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Spacewalk Planned To Repair Station's Leaky Cooling System

Astronauts discovered an ammonia leak in a system designed to keep the International Space Station's power supply cool.
WAMU 88.5

Scientific Advances In Prosthetic Limbs

How technological and medical advances in prosthetic limbs are changing lives.

WAMU 88.5

Dr. Allen Frances: "Saving Normal: An Insider's Revolt Against Out-Of-Control Psychiatric Diagnosis, DSM-5, Big Pharma, And The Medicalization Of Ordinary Life"

A leading psychiatrist argues that too many people are being diagnosed as mentally ill. Dr. Allen Frances joins Diane to discuss the problems of over-diagnosis and over-medication.

NPR

Atop A Hawaiian Mountain, A Constant Sniff For Carbon Dioxide

Since 1958, researchers have been measuring the amount of carbon dioxide in the atmosphere at the Mauna Loa Observatory. The remote outpost has just reported a carbon dioxide level of 400 parts per million — the highest it has climbed in the modern age.
NPR

Kids With Autism Quick To Detect Motion

To test a common theory about the cause of autism, researchers recently studied how kids with autism process moving images. They found that the kids saw simple movements twice as fast as their typically developing peers.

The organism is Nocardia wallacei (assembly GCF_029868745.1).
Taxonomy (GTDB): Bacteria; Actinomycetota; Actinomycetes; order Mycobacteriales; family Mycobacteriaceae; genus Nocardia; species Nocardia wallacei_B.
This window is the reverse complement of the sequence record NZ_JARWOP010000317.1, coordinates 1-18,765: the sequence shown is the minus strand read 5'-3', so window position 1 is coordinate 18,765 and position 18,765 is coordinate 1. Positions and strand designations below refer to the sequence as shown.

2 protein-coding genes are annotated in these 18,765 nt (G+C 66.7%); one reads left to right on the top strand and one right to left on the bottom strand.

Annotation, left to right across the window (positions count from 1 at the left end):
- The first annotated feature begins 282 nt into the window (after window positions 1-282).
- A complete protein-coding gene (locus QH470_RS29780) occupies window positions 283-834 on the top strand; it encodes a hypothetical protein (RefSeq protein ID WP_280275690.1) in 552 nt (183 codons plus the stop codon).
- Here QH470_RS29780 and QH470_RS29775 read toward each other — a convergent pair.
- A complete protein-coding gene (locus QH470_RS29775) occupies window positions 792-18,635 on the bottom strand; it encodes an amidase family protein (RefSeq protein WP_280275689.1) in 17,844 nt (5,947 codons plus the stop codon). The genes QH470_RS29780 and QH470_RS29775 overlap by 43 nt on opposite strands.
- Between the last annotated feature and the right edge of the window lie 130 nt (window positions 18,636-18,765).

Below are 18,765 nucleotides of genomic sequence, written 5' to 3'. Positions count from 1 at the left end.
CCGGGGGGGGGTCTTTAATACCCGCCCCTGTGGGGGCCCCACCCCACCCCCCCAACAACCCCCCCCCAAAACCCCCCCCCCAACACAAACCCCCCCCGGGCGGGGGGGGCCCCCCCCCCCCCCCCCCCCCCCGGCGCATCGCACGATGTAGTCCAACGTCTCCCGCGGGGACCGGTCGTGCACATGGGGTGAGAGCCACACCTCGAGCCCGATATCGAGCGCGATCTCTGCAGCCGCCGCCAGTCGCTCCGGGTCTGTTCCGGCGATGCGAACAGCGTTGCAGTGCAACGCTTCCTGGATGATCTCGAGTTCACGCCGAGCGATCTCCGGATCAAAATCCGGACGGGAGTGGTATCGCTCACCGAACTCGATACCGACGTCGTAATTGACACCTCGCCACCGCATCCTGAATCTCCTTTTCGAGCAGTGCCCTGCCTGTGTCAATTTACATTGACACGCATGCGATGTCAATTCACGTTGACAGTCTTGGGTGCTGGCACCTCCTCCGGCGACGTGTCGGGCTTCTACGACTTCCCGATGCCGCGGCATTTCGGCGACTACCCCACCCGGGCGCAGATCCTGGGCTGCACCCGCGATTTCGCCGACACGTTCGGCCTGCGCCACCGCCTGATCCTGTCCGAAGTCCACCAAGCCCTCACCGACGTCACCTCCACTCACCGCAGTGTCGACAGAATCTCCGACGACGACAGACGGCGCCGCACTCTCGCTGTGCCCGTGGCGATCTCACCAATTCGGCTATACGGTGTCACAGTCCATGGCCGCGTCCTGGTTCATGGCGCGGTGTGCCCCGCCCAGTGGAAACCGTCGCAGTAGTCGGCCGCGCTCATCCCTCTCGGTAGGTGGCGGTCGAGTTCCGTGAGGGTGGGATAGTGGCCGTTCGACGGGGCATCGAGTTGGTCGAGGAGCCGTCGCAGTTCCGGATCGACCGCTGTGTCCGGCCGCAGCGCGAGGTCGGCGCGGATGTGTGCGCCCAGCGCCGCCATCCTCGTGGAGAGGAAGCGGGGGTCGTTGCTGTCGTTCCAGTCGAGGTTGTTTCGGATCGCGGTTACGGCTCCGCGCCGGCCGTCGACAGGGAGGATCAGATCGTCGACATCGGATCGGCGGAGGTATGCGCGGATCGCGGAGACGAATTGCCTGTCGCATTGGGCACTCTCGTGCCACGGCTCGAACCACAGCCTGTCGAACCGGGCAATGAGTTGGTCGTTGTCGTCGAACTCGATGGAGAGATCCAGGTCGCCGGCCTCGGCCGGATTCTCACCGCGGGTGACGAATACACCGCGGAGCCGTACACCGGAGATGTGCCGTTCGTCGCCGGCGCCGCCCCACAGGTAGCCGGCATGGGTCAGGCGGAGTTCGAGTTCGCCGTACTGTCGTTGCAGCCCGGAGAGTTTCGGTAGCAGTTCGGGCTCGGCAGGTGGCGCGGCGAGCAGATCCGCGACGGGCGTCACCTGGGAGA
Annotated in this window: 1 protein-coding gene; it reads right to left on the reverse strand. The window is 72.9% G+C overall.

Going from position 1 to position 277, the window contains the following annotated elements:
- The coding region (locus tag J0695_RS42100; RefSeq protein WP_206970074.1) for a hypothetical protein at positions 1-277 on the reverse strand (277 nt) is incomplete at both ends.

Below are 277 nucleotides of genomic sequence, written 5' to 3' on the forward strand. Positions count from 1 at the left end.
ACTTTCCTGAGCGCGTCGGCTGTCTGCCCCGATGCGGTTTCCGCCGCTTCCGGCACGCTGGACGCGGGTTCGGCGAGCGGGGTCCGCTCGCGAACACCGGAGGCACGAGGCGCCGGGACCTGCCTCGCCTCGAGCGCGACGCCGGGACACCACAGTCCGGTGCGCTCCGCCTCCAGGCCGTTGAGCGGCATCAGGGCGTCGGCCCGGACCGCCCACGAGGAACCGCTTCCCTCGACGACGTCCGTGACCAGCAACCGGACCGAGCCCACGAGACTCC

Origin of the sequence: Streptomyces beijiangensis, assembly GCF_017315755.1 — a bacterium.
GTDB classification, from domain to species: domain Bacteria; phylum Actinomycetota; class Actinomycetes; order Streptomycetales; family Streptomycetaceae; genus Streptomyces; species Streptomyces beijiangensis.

NPR

'Dangerous Territory': Carbon Dioxide Levels Reach Milestone

The amount of carbon dioxide in the atmosphere has crossed the "psychological threshold" of 400 parts per million. That number is one of the clearest measures of how humans are changing the planet by burning fossil fuels.
NPR

Experts Percolate on How To Brew Coffee

Sam Penix and Sam Lewontin, of Everyman Espresso in New York City, and Harold McGee, author of On Food and Cooking, explain how to get the most out of your grounds. The brewmasters discuss brewing devices, from wood necks to chemex, and filter out reasons you might choose one over another.
NPR

Exploring An Ever-Expanding Universe

Saul Perlmutter shared the 2011 Nobel Prize in physics for his discovery that the universe was expanding at an accelerating rate. Perlmutter explains how supernovae and other astronomical artifacts are used to measure the expansion rate, and explains what physicists are learning about "dark energy" — the mysterious entity thought to be driving the acceleration.

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